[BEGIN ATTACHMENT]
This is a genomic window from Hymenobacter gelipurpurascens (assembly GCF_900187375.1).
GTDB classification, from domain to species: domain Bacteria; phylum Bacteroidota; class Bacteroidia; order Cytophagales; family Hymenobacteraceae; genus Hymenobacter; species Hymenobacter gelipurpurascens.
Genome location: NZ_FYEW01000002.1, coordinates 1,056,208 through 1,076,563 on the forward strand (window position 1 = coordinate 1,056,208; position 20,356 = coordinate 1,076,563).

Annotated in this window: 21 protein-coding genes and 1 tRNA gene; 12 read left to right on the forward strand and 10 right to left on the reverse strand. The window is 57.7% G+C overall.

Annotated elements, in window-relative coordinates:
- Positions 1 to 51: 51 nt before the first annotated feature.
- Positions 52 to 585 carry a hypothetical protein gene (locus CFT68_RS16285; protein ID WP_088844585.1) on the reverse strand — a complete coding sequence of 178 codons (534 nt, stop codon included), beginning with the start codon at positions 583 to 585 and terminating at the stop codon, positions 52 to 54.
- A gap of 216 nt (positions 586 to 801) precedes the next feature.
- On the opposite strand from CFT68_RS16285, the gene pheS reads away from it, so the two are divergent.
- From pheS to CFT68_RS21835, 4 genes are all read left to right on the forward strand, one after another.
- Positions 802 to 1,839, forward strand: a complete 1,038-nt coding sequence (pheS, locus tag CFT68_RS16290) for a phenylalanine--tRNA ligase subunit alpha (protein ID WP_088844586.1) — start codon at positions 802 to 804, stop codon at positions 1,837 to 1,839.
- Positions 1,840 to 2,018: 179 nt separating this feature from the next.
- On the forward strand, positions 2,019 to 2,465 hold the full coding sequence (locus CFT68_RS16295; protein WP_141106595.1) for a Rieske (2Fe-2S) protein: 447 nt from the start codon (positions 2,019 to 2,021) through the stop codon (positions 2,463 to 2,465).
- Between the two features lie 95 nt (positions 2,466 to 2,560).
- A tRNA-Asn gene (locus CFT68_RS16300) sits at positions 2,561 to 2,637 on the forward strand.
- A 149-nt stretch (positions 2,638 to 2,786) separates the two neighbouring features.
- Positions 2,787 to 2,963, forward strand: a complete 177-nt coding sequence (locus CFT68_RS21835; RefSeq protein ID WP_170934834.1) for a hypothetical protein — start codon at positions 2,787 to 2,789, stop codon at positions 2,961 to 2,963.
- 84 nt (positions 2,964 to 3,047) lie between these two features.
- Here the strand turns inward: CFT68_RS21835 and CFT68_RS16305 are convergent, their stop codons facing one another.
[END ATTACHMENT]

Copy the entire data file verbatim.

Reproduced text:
This is a genomic window from Hymenobacter gelipurpurascens (assembly GCF_900187375.1).
GTDB classification, from domain to species: domain Bacteria; phylum Bacteroidota; class Bacteroidia; order Cytophagales; family Hymenobacteraceae; genus Hymenobacter; species Hymenobacter gelipurpurascens.
Genome location: NZ_FYEW01000002.1, coordinates 1,056,208 through 1,076,563 on the forward strand (window position 1 = coordinate 1,056,208; position 20,356 = coordinate 1,076,563).

Annotated in this window: 21 protein-coding genes and 1 tRNA gene; 12 read left to right on the forward strand and 10 right to left on the reverse strand. The window is 57.7% G+C overall.

Annotated elements, in window-relative coordinates:
- Positions 1 to 51: 51 nt before the first annotated feature.
- Positions 52 to 585 carry a hypothetical protein gene (locus CFT68_RS16285; protein ID WP_088844585.1) on the reverse strand — a complete coding sequence of 178 codons (534 nt, stop codon included), beginning with the start codon at positions 583 to 585 and terminating at the stop codon, positions 52 to 54.
- A gap of 216 nt (positions 586 to 801) precedes the next feature.
- On the opposite strand from CFT68_RS16285, the gene pheS reads away from it, so the two are divergent.
- From pheS to CFT68_RS21835, 4 genes are all read left to right on the forward strand, one after another.
- Positions 802 to 1,839, forward strand: a complete 1,038-nt coding sequence (pheS, locus tag CFT68_RS16290) for a phenylalanine--tRNA ligase subunit alpha (protein ID WP_088844586.1) — start codon at positions 802 to 804, stop codon at positions 1,837 to 1,839.
- Positions 1,840 to 2,018: 179 nt separating this feature from the next.
- On the forward strand, positions 2,019 to 2,465 hold the full coding sequence (locus CFT68_RS16295; protein WP_141106595.1) for a Rieske (2Fe-2S) protein: 447 nt from the start codon (positions 2,019 to 2,021) through the stop codon (positions 2,463 to 2,465).
- Between the two features lie 95 nt (positions 2,466 to 2,560).
- A tRNA-Asn gene (locus CFT68_RS16300) sits at positions 2,561 to 2,637 on the forward strand.
- A 149-nt stretch (positions 2,638 to 2,786) separates the two neighbouring features.
- Positions 2,787 to 2,963, forward strand: a complete 177-nt coding sequence (locus CFT68_RS21835; RefSeq protein ID WP_170934834.1) for a hypothetical protein — start codon at positions 2,787 to 2,789, stop codon at positions 2,961 to 2,963.
- 84 nt (positions 2,964 to 3,047) lie between these two features.
- Here the strand turns inward: CFT68_RS21835 and CFT68_RS16305 are convergent, their stop codons facing one another.